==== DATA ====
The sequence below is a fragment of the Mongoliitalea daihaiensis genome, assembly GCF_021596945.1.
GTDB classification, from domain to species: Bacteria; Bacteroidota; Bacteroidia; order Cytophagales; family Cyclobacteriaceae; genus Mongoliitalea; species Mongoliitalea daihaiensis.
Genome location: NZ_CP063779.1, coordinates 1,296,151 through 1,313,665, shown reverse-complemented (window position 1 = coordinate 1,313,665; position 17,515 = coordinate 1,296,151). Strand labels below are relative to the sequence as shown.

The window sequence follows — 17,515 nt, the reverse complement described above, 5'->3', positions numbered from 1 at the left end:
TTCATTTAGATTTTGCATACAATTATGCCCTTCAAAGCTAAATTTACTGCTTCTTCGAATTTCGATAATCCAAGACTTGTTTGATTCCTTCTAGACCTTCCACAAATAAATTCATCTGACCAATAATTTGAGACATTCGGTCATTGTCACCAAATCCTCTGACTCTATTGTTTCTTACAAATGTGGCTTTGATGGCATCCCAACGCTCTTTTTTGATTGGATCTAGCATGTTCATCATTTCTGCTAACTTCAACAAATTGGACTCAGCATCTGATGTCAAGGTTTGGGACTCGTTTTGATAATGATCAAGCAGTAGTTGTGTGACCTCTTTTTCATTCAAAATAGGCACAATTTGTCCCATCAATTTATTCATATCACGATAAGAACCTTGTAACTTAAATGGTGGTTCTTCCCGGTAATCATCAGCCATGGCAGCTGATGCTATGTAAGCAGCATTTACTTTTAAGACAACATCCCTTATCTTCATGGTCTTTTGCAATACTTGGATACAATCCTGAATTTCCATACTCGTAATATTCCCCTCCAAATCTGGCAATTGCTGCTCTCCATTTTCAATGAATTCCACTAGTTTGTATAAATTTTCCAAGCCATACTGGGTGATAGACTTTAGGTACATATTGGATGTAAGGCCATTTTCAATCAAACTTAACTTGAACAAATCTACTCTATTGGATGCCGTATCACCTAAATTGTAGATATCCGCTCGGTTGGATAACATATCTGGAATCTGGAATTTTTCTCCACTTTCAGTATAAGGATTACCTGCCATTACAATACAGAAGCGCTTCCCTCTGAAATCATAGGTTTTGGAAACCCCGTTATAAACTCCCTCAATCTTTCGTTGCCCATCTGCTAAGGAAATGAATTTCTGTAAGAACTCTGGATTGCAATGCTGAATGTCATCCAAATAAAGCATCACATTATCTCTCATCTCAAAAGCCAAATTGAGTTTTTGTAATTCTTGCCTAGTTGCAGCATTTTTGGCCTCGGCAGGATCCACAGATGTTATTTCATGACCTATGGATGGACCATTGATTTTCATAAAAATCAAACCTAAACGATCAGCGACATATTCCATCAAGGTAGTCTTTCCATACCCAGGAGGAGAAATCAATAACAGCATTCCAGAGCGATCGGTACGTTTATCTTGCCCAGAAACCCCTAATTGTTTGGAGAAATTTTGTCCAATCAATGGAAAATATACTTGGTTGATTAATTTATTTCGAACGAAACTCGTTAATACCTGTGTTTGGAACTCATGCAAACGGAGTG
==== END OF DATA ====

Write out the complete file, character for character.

The sequence below is a fragment of the Mongoliitalea daihaiensis genome, assembly GCF_021596945.1.
GTDB classification, from domain to species: Bacteria; Bacteroidota; Bacteroidia; order Cytophagales; family Cyclobacteriaceae; genus Mongoliitalea; species Mongoliitalea daihaiensis.
Genome location: NZ_CP063779.1, coordinates 1,296,151 through 1,313,665, shown reverse-complemented (window position 1 = coordinate 1,313,665; position 17,515 = coordinate 1,296,151). Strand labels below are relative to the sequence as shown.

The window sequence follows — 17,515 nt, the reverse complement described above, 5'->3', positions numbered from 1 at the left end:
TTCATTTAGATTTTGCATACAATTATGCCCTTCAAAGCTAAATTTACTGCTTCTTCGAATTTCGATAATCCAAGACTTGTTTGATTCCTTCTAGACCTTCCACAAATAAATTCATCTGACCAATAATTTGAGACATTCGGTCATTGTCACCAAATCCTCTGACTCTATTGTTTCTTACAAATGTGGCTTTGATGGCATCCCAACGCTCTTTTTTGATTGGATCTAGCATGTTCATCATTTCTGCTAACTTCAACAAATTGGACTCAGCATCTGATGTCAAGGTTTGGGACTCGTTTTGATAATGATCAAGCAGTAGTTGTGTGACCTCTTTTTCATTCAAAATAGGCACAATTTGTCCCATCAATTTATTCATATCACGATAAGAACCTTGTAACTTAAATGGTGGTTCTTCCCGGTAATCATCAGCCATGGCAGCTGATGCTATGTAAGCAGCATTTACTTTTAAGACAACATCCCTTATCTTCATGGTCTTTTGCAATACTTGGATACAATCCTGAATTTCCATACTCGTAATATTCCCCTCCAAATCTGGCAATTGCTGCTCTCCATTTTCAATGAATTCCACTAGTTTGTATAAATTTTCCAAGCCATACTGGGTGATAGACTTTAGGTACATATTGGATGTAAGGCCATTTTCAATCAAACTTAACTTGAACAAATCTACTCTATTGGATGCCGTATCACCTAAATTGTAGATATCCGCTCGGTTGGATAACATATCTGGAATCTGGAATTTTTCTCCACTTTCAGTATAAGGATTACCTGCCATTACAATACAGAAGCGCTTCCCTCTGAAATCATAGGTTTTGGAAACCCCGTTATAAACTCCCTCAATCTTTCGTTGCCCATCTGCTAAGGAAATGAATTTCTGTAAGAACTCTGGATTGCAATGCTGAATGTCATCCAAATAAAGCATCACATTATCTCTCATCTCAAAAGCCAAATTGAGTTTTTGTAATTCTTGCCTAGTTGCAGCATTTTTGGCCTCGGCAGGATCCACAGATGTTATTTCATGACCTATGGATGGACCATTGATTTTCATAAAAATCAAACCTAAACGATCAGCGACATATTCCATCAAGGTAGTCTTTCCATACCCAGGAGGAGAAATCAATAACAGCATTCCAGAGCGATCGGTACGTTTATCTTGCCCAGAAACCCCTAATTGTTTGGAGAAATTTTGTCCAATCAATGGAAAATATACTTGGTTGATTAATTTATTTCGAACGAAACTCGTTAATACCTGTGTTTGGAACTCATGCAAACGGAGTG